9 How GIS differs from Related Systems  DBMS --typical MIS data base contains implicit but not explicit locational information  city, county, zip code, etc. but no geographical coordinates  is 100 N. High around the corner or across town from 200 E Main?  automated mapping (AM) --primarily two-dimensional display devices  thematic mapping (choropleth,etc such as SAS/GRAPH, DIDS, business mapping software) unable to relate different geographical layers (e.g zip codes and counties)  automated cartography--graphical design oriented; limited database ability  facility management (FM) systems --  lack spatial analysis tools  CAD/CAM (computer aided design/drafting)--primarily 3-D graphic creation (engineering design) & display systems  don’t reference via geographic location  CAD sees the world as a 3-D cube, GIS as a 3-D sphere  limited (if any) database ability (especially for non-spatial data)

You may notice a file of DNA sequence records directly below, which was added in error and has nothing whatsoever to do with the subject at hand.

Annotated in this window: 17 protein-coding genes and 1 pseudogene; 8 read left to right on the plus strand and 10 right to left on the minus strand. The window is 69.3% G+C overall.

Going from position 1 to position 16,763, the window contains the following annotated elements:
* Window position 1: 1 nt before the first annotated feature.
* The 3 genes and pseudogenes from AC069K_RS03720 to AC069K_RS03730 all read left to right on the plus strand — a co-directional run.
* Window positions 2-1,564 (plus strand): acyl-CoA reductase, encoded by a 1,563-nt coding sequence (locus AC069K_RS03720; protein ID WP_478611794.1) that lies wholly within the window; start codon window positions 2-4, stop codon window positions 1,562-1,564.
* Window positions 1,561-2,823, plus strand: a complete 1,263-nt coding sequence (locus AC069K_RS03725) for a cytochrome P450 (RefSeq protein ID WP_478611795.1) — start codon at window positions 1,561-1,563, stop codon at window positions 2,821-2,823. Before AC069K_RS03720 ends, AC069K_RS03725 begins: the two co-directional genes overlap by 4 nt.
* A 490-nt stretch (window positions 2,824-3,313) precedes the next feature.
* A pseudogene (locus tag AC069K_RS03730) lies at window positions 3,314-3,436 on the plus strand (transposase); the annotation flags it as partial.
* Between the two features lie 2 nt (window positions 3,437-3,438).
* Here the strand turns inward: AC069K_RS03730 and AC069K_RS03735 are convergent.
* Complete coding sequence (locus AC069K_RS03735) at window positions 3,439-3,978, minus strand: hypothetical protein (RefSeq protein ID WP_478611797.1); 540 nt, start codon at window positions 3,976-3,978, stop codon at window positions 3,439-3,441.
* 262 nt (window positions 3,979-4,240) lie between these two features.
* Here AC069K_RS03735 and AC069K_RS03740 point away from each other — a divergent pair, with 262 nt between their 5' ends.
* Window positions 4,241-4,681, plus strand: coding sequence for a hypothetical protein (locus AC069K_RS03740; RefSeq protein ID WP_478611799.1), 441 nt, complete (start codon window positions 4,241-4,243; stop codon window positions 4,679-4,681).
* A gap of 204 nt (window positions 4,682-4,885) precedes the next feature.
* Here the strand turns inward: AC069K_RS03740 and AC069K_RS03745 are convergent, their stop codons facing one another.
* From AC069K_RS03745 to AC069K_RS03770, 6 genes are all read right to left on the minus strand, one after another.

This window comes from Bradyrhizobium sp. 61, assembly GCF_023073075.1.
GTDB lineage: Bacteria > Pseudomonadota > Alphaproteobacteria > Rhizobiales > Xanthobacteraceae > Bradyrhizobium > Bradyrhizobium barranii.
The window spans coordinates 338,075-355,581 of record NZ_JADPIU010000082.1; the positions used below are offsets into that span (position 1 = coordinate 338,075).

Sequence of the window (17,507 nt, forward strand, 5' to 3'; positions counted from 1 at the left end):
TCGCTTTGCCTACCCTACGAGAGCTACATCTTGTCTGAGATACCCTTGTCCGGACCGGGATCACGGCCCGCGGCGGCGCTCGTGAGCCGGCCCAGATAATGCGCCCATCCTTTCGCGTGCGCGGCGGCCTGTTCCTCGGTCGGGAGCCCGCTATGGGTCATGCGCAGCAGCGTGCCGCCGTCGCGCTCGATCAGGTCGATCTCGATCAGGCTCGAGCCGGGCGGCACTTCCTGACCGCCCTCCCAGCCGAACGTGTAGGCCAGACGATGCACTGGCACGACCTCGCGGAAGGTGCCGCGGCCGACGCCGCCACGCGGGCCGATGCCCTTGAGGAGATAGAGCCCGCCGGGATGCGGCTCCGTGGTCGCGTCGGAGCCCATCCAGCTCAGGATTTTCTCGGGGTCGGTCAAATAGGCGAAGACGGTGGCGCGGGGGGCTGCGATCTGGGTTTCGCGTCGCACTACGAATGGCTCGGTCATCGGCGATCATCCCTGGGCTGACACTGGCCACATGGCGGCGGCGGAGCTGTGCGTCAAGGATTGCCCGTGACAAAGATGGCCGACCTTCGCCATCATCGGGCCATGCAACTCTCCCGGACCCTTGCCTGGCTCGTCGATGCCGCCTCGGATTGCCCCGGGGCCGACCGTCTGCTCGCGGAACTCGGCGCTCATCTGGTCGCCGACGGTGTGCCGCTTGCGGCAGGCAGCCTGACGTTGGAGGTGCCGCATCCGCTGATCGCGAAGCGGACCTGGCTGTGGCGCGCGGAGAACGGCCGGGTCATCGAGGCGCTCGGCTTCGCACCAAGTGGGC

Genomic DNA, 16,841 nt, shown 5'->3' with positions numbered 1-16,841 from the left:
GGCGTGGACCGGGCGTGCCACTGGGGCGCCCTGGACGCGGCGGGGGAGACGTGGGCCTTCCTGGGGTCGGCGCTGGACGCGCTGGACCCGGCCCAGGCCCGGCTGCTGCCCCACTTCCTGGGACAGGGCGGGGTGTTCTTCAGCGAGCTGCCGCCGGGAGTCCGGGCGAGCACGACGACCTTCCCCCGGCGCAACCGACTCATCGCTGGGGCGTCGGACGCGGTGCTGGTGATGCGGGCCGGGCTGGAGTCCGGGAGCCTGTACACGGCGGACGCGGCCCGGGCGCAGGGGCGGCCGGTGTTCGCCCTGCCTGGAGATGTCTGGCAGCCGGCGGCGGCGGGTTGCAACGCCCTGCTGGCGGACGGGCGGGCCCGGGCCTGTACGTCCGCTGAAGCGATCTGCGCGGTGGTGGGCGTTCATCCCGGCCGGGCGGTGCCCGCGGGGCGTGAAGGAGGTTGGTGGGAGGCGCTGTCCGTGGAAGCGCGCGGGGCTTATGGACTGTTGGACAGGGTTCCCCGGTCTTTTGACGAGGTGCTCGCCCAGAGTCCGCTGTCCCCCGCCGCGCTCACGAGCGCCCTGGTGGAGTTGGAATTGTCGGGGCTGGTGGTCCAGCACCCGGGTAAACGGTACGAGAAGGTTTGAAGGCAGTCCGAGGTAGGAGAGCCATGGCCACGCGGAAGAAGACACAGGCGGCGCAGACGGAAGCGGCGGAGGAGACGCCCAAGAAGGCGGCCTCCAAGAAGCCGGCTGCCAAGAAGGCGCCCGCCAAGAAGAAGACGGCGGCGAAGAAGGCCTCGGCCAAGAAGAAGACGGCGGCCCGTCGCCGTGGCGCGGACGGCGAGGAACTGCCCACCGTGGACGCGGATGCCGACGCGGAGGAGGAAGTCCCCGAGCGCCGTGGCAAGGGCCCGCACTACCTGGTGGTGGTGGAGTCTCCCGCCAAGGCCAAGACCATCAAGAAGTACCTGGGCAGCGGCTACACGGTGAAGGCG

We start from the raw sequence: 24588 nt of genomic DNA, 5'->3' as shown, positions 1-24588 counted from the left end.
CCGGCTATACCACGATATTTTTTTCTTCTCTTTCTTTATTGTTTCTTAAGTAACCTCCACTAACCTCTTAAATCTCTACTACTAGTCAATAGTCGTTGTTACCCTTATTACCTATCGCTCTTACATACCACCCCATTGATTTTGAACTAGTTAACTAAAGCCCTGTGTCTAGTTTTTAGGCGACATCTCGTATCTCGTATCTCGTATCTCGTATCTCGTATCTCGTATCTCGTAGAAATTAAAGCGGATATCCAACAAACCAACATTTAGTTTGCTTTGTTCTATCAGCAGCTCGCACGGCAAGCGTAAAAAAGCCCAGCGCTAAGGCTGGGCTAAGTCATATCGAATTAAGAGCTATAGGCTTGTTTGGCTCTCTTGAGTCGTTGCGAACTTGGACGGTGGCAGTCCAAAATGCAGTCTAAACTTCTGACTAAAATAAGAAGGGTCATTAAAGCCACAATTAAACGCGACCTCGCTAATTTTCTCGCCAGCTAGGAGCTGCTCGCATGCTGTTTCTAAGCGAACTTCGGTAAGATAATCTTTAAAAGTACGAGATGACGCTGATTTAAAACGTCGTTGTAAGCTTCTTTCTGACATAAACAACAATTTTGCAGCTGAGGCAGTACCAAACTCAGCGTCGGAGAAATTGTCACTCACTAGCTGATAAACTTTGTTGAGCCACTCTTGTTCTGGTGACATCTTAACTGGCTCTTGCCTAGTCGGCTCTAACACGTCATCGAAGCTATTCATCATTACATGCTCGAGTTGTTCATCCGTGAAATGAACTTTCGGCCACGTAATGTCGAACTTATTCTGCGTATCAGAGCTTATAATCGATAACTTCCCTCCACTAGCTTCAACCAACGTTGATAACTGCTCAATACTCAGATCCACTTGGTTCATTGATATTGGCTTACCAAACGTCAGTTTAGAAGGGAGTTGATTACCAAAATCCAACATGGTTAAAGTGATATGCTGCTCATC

10 GIS answers the following  Location: What is at...? Where is it?  Condition: Status of features?  Trends: What has changed since...?  Patterns: What spatial patterns exist?  Modeling: What if…? 10 GIS TUTORIAL 1 - Basic Workbook

11 Map Where Things Are Mapping where things are lets you find places that have the features you're looking for, and to see where to take action. *Find a feature—People use maps to see where or what an individual feature is. *Finding patterns—Looking at the distribution of features on the map instead of just an individual feature, you can see patterns emerge

12 Map Quantities  People map quantities, like where the most and least are, to find places that meet their criteria and take action, or to see the relationships between places. This gives an additional level of information beyond simply mapping the locations of features.  Children under age 18 - per pediatrician